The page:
The Prophets Speak to Us
by Michael Lotti
In this Nativity season, you’ll probably hear how the prophets foretold the birth of Christ. But if that’s all you hear from the prophets, you are missing most of what God wants you to hear.
The prophets weren’t primarily concerned with predicting the future. They had three main messages that people – including us – usually don’t want to hear.
Message #1: I am the Lord your God, and you shall have no other gods before me.
The First Commandment seems easy to keep, right? But it’s not.
When we delight in something forbidden by God’s law, we put ourselves before God.
For the Prophet Isaiah, this is idolatry:
“For you said in your mind, ‘I will ascend into heaven; I will place my throne above the stars of heaven. I will sit on a lofty mountain, on the lofty mountains toward the north. I will ascend above the clouds; I will be like the Most High.’” Isaiah 14: 13-14
Only when we forsake our pleasures and securities and completely trust in God do we become true followers of the first commandment.
Message #2: Repent and love your neighbor
“But no one can be completely free from idolatry, then,” you may say. This is true. So is our situation hopeless?
“Now says the Lord your God, ‘Turn to Me with all your heart, with fasting and wailing and with mourning; rend your heart and not your garments.’ Return to the Lord your God, for He is merciful and compassionate. He is longsuffering and plenteous in mercy…” Joel 2: 12-13.
There’s more. In a famous passage, the Prophet Micah answers, “What really pleases God?”
“He has shown you, O man, what is good. Or what does the Lord seek from you but to do justice, and to love mercy, and to be ready to walk with the Lord your God?” Micah 6:7-8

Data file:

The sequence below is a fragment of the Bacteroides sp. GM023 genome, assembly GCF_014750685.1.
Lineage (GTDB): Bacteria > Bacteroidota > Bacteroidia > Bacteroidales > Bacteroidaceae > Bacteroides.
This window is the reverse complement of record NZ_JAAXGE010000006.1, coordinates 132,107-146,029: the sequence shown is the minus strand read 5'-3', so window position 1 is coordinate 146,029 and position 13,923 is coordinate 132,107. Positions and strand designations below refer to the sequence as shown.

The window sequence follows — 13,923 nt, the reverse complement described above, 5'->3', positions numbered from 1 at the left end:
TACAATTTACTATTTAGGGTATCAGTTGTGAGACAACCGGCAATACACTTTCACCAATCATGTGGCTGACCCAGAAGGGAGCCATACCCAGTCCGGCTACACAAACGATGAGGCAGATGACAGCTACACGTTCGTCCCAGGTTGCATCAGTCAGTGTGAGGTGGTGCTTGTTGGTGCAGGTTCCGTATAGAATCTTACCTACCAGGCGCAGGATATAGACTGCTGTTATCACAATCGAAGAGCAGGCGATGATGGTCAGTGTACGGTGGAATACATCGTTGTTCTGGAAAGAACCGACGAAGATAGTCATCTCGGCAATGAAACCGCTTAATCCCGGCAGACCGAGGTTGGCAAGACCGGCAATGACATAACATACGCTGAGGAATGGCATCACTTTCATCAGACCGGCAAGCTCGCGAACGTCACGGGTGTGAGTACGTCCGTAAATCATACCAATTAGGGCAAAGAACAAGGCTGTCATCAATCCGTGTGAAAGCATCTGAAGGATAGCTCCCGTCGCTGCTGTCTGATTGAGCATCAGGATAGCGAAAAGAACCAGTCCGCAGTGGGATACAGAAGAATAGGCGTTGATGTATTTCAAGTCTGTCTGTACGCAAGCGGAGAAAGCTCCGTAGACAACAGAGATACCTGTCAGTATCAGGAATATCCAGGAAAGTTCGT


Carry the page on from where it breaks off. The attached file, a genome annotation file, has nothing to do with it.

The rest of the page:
Message #3: Care for the poor
The prophets repeatedly tell us to have a special concern for the poor – and by “poor” they mean anyone who is vulnerable.
The Prophet Malachi warns against an uncaring attitude toward the poor:
“’And I will draw near to you in judgment, a swift witness against…those who exploit wage-earners, those who oppress widows and afflict orphans, those who pervert the justice due foreigners, and those who do not fear Me,” says the Lord Almighty.’” Malachi 3:5-6
So you must always ask yourself: Do I notice the poor and vulnerable around me? Do I actually love them the way God loves me?
These are not easy messages to hear, for they remind us that God’s judgment is upon us. But that’s why God sent the prophets – to wake us up and challenge us to more fully participate in his gracious covenant.
Michael Lotti is a freelance writer. He and his family attend Holy Orthodox Church (OCA) in St. Paul, Minnesota.